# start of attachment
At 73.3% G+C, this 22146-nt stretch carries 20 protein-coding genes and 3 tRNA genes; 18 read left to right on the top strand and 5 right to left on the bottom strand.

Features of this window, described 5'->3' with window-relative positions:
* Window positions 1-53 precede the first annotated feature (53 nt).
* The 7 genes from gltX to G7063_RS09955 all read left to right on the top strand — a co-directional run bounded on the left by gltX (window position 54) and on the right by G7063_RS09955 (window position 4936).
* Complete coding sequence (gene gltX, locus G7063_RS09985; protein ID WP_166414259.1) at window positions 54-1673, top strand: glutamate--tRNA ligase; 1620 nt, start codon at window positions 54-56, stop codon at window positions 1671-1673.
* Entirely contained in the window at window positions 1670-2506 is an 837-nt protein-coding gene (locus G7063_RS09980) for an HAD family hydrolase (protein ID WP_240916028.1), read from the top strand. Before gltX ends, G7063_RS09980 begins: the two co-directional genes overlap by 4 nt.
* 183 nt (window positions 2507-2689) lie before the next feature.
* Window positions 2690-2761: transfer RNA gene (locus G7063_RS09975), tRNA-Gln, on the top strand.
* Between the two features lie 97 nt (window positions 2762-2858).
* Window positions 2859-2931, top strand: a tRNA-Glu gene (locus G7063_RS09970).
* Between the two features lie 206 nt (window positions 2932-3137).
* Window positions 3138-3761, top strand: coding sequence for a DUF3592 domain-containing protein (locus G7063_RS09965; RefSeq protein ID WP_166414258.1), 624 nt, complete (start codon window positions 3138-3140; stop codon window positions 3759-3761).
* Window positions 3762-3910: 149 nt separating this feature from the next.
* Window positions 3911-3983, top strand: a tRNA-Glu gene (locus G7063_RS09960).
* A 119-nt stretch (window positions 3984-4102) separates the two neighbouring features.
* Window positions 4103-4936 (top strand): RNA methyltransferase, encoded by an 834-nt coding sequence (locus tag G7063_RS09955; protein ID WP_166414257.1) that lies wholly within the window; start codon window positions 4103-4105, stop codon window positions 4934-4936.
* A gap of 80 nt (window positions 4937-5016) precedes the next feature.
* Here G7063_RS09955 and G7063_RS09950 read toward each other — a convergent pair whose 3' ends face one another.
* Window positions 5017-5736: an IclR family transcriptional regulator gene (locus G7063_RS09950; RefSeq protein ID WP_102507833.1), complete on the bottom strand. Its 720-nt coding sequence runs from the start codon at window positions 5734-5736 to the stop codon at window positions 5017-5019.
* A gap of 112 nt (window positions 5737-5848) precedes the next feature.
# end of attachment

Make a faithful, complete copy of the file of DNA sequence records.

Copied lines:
At 73.3% G+C, this 22146-nt stretch carries 20 protein-coding genes and 3 tRNA genes; 18 read left to right on the top strand and 5 right to left on the bottom strand.

Features of this window, described 5'->3' with window-relative positions:
* Window positions 1-53 precede the first annotated feature (53 nt).
* The 7 genes from gltX to G7063_RS09955 all read left to right on the top strand — a co-directional run bounded on the left by gltX (window position 54) and on the right by G7063_RS09955 (window position 4936).
* Complete coding sequence (gene gltX, locus G7063_RS09985; protein ID WP_166414259.1) at window positions 54-1673, top strand: glutamate--tRNA ligase; 1620 nt, start codon at window positions 54-56, stop codon at window positions 1671-1673.
* Entirely contained in the window at window positions 1670-2506 is an 837-nt protein-coding gene (locus G7063_RS09980) for an HAD family hydrolase (protein ID WP_240916028.1), read from the top strand. Before gltX ends, G7063_RS09980 begins: the two co-directional genes overlap by 4 nt.
* 183 nt (window positions 2507-2689) lie before the next feature.
* Window positions 2690-2761: transfer RNA gene (locus G7063_RS09975), tRNA-Gln, on the top strand.
* Between the two features lie 97 nt (window positions 2762-2858).
* Window positions 2859-2931, top strand: a tRNA-Glu gene (locus G7063_RS09970).
* Between the two features lie 206 nt (window positions 2932-3137).
* Window positions 3138-3761, top strand: coding sequence for a DUF3592 domain-containing protein (locus G7063_RS09965; RefSeq protein ID WP_166414258.1), 624 nt, complete (start codon window positions 3138-3140; stop codon window positions 3759-3761).
* Window positions 3762-3910: 149 nt separating this feature from the next.
* Window positions 3911-3983, top strand: a tRNA-Glu gene (locus G7063_RS09960).
* A 119-nt stretch (window positions 3984-4102) separates the two neighbouring features.
* Window positions 4103-4936 (top strand): RNA methyltransferase, encoded by an 834-nt coding sequence (locus tag G7063_RS09955; protein ID WP_166414257.1) that lies wholly within the window; start codon window positions 4103-4105, stop codon window positions 4934-4936.
* A gap of 80 nt (window positions 4937-5016) precedes the next feature.
* Here G7063_RS09955 and G7063_RS09950 read toward each other — a convergent pair whose 3' ends face one another.
* Window positions 5017-5736: an IclR family transcriptional regulator gene (locus G7063_RS09950; RefSeq protein ID WP_102507833.1), complete on the bottom strand. Its 720-nt coding sequence runs from the start codon at window positions 5734-5736 to the stop codon at window positions 5017-5019.
* A gap of 112 nt (window positions 5737-5848) precedes the next feature.